When the famous Rodneys lived near the Axe

PUBLISHED: 08:57 10 April 2006 | UPDATED: 09:06 24 May 2010

Rodney Stoke church.

Rodney Stoke church.

Fish from the River Axe and duck caught in the marshy moorland around it must have provided many a meal for the famous Rodney family at their manor at Rodney Stoke.

The tomb of Sir Thomas Rodney at Rodney Stoke church. He died in 1471. His head lies on his helmet, a dagger is at his side, and his feet rest on a dog.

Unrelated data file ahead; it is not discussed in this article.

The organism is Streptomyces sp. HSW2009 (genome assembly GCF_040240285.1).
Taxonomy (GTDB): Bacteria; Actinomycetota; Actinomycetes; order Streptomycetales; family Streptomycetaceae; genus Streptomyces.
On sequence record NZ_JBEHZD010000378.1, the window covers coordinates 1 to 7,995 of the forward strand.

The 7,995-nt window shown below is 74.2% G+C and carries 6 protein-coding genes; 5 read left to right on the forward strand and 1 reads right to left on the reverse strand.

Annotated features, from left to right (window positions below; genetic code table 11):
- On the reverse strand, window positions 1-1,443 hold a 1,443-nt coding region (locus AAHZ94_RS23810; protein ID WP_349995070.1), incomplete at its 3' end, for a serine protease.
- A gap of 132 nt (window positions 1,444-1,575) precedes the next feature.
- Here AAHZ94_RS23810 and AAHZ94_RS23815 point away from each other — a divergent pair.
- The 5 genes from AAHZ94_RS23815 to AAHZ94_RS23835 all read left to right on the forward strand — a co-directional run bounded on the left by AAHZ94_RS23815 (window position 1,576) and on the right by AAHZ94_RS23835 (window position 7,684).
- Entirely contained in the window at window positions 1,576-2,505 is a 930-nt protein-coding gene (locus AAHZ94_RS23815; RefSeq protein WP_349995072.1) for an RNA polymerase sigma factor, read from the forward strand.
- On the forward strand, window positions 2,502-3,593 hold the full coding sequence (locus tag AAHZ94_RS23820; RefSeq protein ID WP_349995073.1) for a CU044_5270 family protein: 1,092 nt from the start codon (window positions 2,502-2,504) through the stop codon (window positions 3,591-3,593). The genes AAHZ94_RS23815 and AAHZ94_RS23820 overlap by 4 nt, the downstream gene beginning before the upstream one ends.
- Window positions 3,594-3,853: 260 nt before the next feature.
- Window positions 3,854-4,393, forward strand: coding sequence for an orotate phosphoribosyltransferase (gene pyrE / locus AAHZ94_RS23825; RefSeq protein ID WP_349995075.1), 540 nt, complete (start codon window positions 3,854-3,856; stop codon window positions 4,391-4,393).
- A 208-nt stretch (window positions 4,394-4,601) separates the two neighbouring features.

Fish from the River Axe and duck caught in the marshy moorland around it must have provided many a meal for the famous Rodney family at their manor at Rodney Stoke. The most noted of the line, Admiral George Brydges Rodney, was born in London in 1719. He was the grandson of Anthony Rodney, son of George, youngest brother of Sir Edward Rodney, of Rodney Stoke, and his career in the Navy began at the age of 12; but no doubt in earlier boyhood, or in later life, he visited Rodney Stoke to see the tombs of his ancestors.Today the Rodneys' long association with the village is commemorated by their magnificent tombs in Rodney Stoke church. The manor house is no more, but way down across the fields that slope away from the church the River Axe maintains its lazy journeying to the sea. Following drainage schemes the swamps have gone and cattle graze on the river banks.The land higher up around the village has no doubt been under the plough for centuries. The fields have strip-like formation that suggests survival of the old manorial system. Collinson describes the parish as being situated in a fine champaign country under the brow of Mendip. The moors bound it towards the west, interspersed with some beautifully green and woody hills."He says that anciently it was known as Stoke and later, taking the names of its lords of the manor it successively became Stoke Gifford and Rodney Stoke.The Norman survey recorded that "Alward and his brother hold Stoche. Their father held it in the time of King Edward, and gelded for here hides. The arable is two carucates, and there are with it one villane, and one servant, and thirteen cottagers. There are fifteen acres of meadow and eight acres of pasture. It was formerly worth sixty shillings, now fifty shillings."At 50 shillings (now £2.50) Rodney Stoke would certainly be a very cheap buy to-day. Those greedy Norman barons who enslaved the Saxon folk did not hit on anything so lucrative as growing strawberries on their Cheddar Valley acres. Today cattle graze on the moorland fields, but on the uplands many Rodney Stoke acres are devoted to strawberry growing.At one time cider making was quite a big local industry, and at Honeyhurst Farm up to 100,000 gallons a year were made.Travelling on the Weston to Wells road, Rodney Stoke is soon left behind. The main road view of it does not do it justice. It is not until one turns into the narrow road in the centre of the village that runs down towards the church that the prettiness and old-world charm of the place are apparent.Even the Romans found Stoke a pleasant spot at which to settle, and in view of the chance discovery made by a farmer in 1927 it seems that even the moorland acres near the river were once more populated than they are to day.This farmer, who wanted to improve his cattle's drinking place in a field near a pumping station on the Wedmore-Rodney Stoke road, got to work removing turf from a mound to extract some stones. He hit upon the remains of a paved roadway and what appeared to be a 'pitched' courtyard.The report on the discovery states: "Buried some 18 inches deep just outside the upright edging stones of the road, this further search disclosed two urns, wheel turned, of the usual late Romano-British size and shape. The first was broken, unfortunately, during the excavation. The second is complete. Its mouth was closed by a large rough pebble. It contained a hoard of 43 small coins of the late emperors."Close to these urns wedged between stones with a large, flat covering, was a small handful of dried grass containing 10 more coins of about the same period.Other discoveries include a piece of a grinding stone, a bronze ring-shaped brooch, and the back of a bronze fibula, or clasp brooch.The author of the report added: "It is interesting to find traces of occupation in the midst of these moors, but nothing short of a systematic examination of the subsoil of the whole field can give an idea of the purpose of such occupation just here, not far from the old course of the Axe, on a line connecting the Tor, at Glastonbury and Nyland, and, as described by the owner, 'just above drownding line.'"In very early times the manor appears to have been associated with the Whiting or Witen family, who also held Saltford, Freshford, and Vinford of the Abbot of Coutances. It was a member of this family, Maud Gifford who, about 1300, married Sir Richard de Rodney.The church is dedicated to St Leonard, and the Rev C G Chitty, a former rector who took a great interest in the parish's past and who compiled a manuscript history said the earliest documentary reference to it was in the time of Bishop Reginald (1174-92)."I do not know if a church stood on the spot in Saxon times," he wrote. "There was certainly one at Cheddar, and we know the name of the thane of Stoke - Alyard or Aylward - at the time of the Conquest. It is better to play for safety and say that the first church was Plantagenet (Transition-Norman) like the font. There are vestiges of the old manorial system in an 'Eastfield' and a 'Westfield' lane. From these two lanes which run along the valley from Rodney Stoke, through Draycott and half-way to Cheddar, all the fields in the parish radiate at right angles, and run up in narrow strips towards the Mendips."Mr Chitty gave it as his view that Roger Whiting appeared to have been the founder of the church about 1175: "The original building was probably small and mean," he says, "but the low chancel arch may be original."The whole building is of Draycott stone, and it is an interesting witness to the fact that this conglomerate was being quarried fairly in Plantagenet times. It is a 'pudding stone' formed by glacial pressure."The late Bishop Hobhouse considered that before the addition of the Rodney chapel the church was a plain structure of tower, nave, and chancel, and that it was adorned by Sir Edward Rodney under the influence of the Laudian revival in 1625. At this time Sir Edward had a heavy beam of black oak put across the chancel arch to form a rood loft. Covered with shallow surface carving it carried a music gallery.The most charming description of the Rodney tombs I have read is that of Arthur Mee in his splendid book 'Somerset' in the 'the Queen's England' series. He says:"In the tiny chapel off the chancel lie Edward Rodney, who gave the church its lovely screen, its pulpit, and the cover for the font; George his son, who died at 21; and Anna his daughter. The best of them all is Anna, perfectly charming under a window, serene in a richly embroidered bonnet with lace collar and cuffs, her sash and sleeves looped with bows, and double rows of pearls on her neck and shoulders."Looking down on her is the grim figure of George, grim because he is getting out of his coffin with his shroud still on, his hands raised, his long hair falling on his shoulders, and above him is an angel blowing a trumpet to announce his resurrection."Looking across the chapel towards them are Edward Rodney and his wife, in oval recesses under a curtained canopy, their eyes wide open. He is trim and stern, she is looking like a Puritan maid, with queer old-fashioned angels beside them, and above them all is angel benediction rising from the clouds. Between the chapel and the chancel sleeps the oldest Rodney of them all, Sir Thomas of 1478. Cherubs and angels hang from the canopy of his richly sculptured tomb, a dragon peeps out from a spandrel, and on the tomb he lies a neat and captivating figure, his head, on a helmet with his eagle crest, his feet on a dog, his dagger at his side."Five queer little women look from the front of his tomb into the chancel, one kneeling at prayer for his soul, two counting their beads and looking into the chapel on the other side, daintily carved on shields are St. Anne with the Madonna and Child, St Leonard with the shackles he struck off the wrists of prisoners, and a bishop. A fascinating group the Rodneys are."Historian Collinson tells how an incident during archery practice led one of the Rodneys, Sir John, to disinherit his eldest son from part of the estates that would have come to him."It is observable that the great estate of Sir Richard de Rodney continued without increase or diminution in the heir male of the family till the time of Sir John," says Collinson. "He made a small alteration grounded on the following incident: The eldest and one of the younger brothers shooting at the butts (the archery shooting range) differed about a shot, which was left to the other brother to decide, who did it in favour of the younger."This caused the eldest to threaten them both that they should repeat it when he came into his land. Sir John, the father, overhearing, called them to him and told his eldest son that he would make them live without him, and thereupon settled his manors of Over-Badgworth and Congresbury on his two younger sons and their heirs."Then there was another John Rodney, who died in 1549. His son was Maurice, who was only nine at the time of his father's death. Family papers state that he was given in ward to a Serjeant Powell who "Carried him to his house in the north of England, where he was fearlessly bred and during his nonage married a smith's daughter, from whom he was afterwards divorced."Cavalier Sir Edward Rodney was the last of the family to live at Rodney Stoke. He did much to improve the church and he and his wife have the following epitaph:Reader, behold this one made twaine,By marriage once, by death again.Such noble, wise, and fortunate - inferior only unto fate:Their tongues would mend what ours can speake,This was that large and letter'd mind,Where wise and just were so combin'd,That his devoted country tookeHim for their judge, councell and booke;And while he liv'd, justice ('tis known)Resigned her scales to him alone;Blameless even in his enemies' eyes,Unless they griev'd he was too wise.His Ladie, to the virtuous dear,Was only meete to be his peere;For moral parts and parentageThe most accomplish'd of her age.Heaven therefore destin'd them to haveOne heart and bed, and now one grave.The pews of Rodney Stoke church bear excellently carved bench ends which are copies of some of the finest in our Somerset churches. They were the work of a local group who attended "Home Art Classes," directed by the Misses Evelyn and Margaret Coleridge Smith, whose father was rector from 1890 to 1928. Miss Evelyn, who was the last surviving daughter, died last year.One of the party who carved the bench ends was Reginald Hale, who decided to emigrate to America, and who no doubt thought himself very lucky to go overseas on the maiden trip of the "Titanic." He was one of the 1,500 passengers who lost their lives when it sank, 50 years ago last month.This article, edited by Jill Bailey, was originally published on May 1, 1962Copyright: John Bailey